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Russia and U.S. Near De Facto Alliance in Syria

  • Assad army could cut off ISIS's main Iraq-Syria supply line
  • Kremlin aims to forge anti-terror front with U.S. in Syria
Syrian soldiers walk in the residential neighbourhoods near the ancient Syrian city of Palmyra on March 31.

Syrian soldiers walk in the residential neighbourhoods near the ancient Syrian city of Palmyra on March 31.

Photographer: Joseph Eid/AFP via Getty Images
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Fighters allied with the U.S. and Russia, long on opposing sides in the Syrian civil war, are both zeroing in on Islamic State’s center of gravity.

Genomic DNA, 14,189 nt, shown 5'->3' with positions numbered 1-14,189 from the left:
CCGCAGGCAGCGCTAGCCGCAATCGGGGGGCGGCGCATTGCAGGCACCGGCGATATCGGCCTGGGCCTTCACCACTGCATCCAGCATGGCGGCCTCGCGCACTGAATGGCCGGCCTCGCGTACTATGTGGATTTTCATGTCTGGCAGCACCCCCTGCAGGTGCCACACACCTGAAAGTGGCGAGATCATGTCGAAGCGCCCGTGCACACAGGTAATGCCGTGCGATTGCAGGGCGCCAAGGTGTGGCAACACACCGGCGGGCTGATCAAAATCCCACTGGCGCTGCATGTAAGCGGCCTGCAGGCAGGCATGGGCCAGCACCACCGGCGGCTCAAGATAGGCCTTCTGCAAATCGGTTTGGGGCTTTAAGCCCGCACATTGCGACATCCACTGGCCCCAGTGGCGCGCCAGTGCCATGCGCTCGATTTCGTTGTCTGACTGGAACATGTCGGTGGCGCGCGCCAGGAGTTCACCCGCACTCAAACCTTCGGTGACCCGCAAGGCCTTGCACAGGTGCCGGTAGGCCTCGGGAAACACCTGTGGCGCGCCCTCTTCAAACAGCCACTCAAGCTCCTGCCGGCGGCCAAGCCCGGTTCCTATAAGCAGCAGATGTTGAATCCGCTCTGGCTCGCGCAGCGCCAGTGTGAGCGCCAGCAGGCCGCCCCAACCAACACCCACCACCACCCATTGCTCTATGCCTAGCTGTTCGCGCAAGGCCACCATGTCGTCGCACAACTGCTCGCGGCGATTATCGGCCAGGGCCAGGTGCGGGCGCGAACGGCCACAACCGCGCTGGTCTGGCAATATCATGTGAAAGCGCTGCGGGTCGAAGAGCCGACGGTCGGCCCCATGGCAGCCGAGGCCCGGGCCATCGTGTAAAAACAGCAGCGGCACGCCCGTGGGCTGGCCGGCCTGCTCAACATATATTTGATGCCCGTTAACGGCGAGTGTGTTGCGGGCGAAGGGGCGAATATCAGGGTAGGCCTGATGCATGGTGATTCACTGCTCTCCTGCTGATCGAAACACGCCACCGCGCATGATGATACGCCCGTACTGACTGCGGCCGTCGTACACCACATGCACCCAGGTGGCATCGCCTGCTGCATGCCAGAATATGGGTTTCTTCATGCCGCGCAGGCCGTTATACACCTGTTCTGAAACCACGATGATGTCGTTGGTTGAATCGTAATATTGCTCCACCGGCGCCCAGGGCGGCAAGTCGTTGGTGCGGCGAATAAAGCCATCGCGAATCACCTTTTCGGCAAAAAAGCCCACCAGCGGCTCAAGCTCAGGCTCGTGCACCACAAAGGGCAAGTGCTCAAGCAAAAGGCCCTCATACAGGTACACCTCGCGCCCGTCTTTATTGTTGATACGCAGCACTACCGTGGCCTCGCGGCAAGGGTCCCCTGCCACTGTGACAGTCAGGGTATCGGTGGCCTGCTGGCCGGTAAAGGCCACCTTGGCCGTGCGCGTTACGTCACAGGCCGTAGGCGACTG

After routing the self-declared caliphate in the ancient city of Palmyra March 27 with the help of Russian air power, the Syrian army’s next major objective is cutting off the terror group’s main supply route between Iraq and Syria. Kurdish-led forces backed by the U.S. are also getting closer to ISIS’s capital of Raqqa, raising the possibility of a pincer movement that would bring the U.S. and Russia into a de facto alliance. That would have the effect of bolstering Syrian President Bashar al-Assad’s hold on power, analysts say.